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Section8.6Programming Exercises

1

Enter the program in Listing 8.5.1 and trace through the program one line at a time using gdb. Use the n command, not s or si. Keep a written record of the pc register at the beginning of each line. How many bytes of machine code are in each of the C statements in this program? Note that the addresses you see in the pc register may differ from the example given in this chapter.

Hint Answer
2

As you trace through the program in Exercise 8.6.1 stop on line 21:

wye += *ptr;

We determined in the example above that the r4 register is used for the variable wye. Determine which register is being used for wye in your instance of the program. Inspect the registers.

  1. When your program stops at this C statement, what is the address of the first instruction that will be executed when you enter the n command?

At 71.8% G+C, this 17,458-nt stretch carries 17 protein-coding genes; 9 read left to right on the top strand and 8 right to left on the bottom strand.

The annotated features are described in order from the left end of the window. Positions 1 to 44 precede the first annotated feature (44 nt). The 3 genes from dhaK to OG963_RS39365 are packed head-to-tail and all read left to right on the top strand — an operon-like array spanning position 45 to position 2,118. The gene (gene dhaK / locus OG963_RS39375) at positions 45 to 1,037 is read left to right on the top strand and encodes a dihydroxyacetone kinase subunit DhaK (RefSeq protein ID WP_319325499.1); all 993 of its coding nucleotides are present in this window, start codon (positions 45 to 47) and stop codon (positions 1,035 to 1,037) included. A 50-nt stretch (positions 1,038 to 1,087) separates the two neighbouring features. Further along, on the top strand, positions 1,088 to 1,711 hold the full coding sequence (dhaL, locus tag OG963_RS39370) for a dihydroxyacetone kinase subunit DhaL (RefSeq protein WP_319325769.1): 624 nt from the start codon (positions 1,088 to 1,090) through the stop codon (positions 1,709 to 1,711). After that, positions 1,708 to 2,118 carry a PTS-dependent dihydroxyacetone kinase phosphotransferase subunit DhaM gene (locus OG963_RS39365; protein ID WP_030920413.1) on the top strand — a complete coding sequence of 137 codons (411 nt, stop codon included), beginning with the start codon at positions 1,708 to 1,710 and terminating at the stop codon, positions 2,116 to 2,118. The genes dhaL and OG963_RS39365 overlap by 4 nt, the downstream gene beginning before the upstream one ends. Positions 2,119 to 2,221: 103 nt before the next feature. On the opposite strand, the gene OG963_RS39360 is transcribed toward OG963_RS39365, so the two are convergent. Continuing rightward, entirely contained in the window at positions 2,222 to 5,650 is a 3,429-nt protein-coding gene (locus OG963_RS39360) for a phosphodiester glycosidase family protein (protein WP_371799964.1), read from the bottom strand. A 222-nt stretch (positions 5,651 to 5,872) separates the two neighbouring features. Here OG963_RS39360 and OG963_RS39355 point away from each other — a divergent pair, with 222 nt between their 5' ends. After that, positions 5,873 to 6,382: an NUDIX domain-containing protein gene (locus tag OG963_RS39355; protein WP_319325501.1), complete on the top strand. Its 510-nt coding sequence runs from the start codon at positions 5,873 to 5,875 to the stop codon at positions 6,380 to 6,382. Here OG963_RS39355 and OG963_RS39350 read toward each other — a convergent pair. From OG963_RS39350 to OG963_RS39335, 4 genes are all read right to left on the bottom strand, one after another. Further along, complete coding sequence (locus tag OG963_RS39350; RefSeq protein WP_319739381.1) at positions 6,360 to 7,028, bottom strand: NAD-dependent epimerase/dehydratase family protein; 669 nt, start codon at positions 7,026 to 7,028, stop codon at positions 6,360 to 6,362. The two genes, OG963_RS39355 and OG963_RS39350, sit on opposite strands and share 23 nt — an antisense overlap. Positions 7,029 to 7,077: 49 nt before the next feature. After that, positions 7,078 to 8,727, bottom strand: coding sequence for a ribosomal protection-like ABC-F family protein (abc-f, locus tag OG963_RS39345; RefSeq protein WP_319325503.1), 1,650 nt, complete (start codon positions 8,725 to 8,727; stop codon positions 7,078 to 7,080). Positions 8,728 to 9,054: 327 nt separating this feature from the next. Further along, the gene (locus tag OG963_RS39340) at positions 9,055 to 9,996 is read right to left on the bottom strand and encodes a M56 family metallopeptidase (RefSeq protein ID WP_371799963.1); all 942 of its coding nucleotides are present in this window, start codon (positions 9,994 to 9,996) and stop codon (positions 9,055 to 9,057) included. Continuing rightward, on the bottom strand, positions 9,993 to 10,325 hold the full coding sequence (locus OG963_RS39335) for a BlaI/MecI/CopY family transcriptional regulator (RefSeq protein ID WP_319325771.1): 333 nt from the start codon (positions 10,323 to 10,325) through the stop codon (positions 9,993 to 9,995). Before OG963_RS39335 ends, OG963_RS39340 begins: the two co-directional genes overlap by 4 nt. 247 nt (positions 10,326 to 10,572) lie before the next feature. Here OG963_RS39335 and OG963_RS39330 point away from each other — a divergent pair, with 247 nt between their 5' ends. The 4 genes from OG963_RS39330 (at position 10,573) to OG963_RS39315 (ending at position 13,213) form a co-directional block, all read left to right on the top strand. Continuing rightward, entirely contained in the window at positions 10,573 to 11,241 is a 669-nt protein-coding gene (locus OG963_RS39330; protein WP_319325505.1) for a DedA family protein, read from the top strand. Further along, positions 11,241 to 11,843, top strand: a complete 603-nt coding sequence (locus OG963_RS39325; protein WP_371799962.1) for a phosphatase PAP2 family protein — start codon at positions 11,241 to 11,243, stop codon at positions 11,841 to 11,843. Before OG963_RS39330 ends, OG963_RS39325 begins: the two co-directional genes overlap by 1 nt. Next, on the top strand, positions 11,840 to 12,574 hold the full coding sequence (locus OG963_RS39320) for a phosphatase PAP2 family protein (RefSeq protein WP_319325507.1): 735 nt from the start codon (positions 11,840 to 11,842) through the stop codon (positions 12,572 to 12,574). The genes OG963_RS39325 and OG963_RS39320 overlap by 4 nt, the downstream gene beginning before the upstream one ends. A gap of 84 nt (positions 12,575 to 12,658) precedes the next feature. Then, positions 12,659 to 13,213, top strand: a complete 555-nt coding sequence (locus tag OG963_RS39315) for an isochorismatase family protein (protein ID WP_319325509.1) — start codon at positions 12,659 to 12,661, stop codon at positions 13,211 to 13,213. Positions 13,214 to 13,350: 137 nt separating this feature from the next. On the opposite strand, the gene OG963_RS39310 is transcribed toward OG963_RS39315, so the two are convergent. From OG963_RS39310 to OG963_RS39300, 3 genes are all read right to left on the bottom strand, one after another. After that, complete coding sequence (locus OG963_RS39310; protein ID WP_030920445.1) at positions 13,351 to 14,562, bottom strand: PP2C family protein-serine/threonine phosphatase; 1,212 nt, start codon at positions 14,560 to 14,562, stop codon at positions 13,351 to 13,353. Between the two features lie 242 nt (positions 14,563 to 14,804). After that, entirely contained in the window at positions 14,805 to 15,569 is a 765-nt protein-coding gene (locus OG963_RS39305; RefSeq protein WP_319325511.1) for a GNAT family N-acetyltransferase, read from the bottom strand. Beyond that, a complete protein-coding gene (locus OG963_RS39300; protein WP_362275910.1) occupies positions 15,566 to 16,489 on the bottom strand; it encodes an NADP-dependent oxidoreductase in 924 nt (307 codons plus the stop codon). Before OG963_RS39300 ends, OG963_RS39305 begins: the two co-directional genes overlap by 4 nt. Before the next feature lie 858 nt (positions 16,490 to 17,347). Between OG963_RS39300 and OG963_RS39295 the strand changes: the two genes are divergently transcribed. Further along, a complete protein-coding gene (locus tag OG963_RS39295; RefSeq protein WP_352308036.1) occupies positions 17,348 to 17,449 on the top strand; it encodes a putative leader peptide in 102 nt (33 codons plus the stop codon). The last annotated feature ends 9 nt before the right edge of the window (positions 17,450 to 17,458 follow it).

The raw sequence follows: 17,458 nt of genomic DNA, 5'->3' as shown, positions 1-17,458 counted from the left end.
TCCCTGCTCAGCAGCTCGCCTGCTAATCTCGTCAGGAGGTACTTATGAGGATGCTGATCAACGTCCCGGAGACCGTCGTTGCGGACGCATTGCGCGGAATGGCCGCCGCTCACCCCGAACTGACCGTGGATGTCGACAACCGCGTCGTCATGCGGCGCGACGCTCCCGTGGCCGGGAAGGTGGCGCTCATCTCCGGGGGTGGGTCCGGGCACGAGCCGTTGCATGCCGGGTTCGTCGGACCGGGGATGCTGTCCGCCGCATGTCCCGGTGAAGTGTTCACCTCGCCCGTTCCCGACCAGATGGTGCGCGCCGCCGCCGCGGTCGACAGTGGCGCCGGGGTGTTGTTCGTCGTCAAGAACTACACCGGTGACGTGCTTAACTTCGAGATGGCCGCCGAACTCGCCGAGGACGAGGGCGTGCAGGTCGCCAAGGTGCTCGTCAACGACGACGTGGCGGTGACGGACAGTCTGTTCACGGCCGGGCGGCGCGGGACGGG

2. How will the register that holds the wye value change when this statement is executed?

  3. How many bytes of the program does this statement is use?

Hint Answer
3

Modify the program in Listing 8.5.1 so that a register is also requested for the ex variable. Were you able to convince the compiler to do this for you? Did the compiler produce any error or warning messages? Why do you think the compiler would not use a register for this variable.

Answer
4

Use the gdb debugger to observe the contents of memory in the program from Exercise 2.16.2. Verify that your algorithm creates a null-terminated string without the newline character.

5

Write a program in C that allows you to determine the endianess of your computer.

Hint Solution
6

Modify the program in Exercise 8.6.5 so that you can demonstrate, using gdb, that endianess is a property of the CPU. That is, even though a 32-bit int is stored little endian in memory, it will be read into a register in the “proper” order.

Hint Solution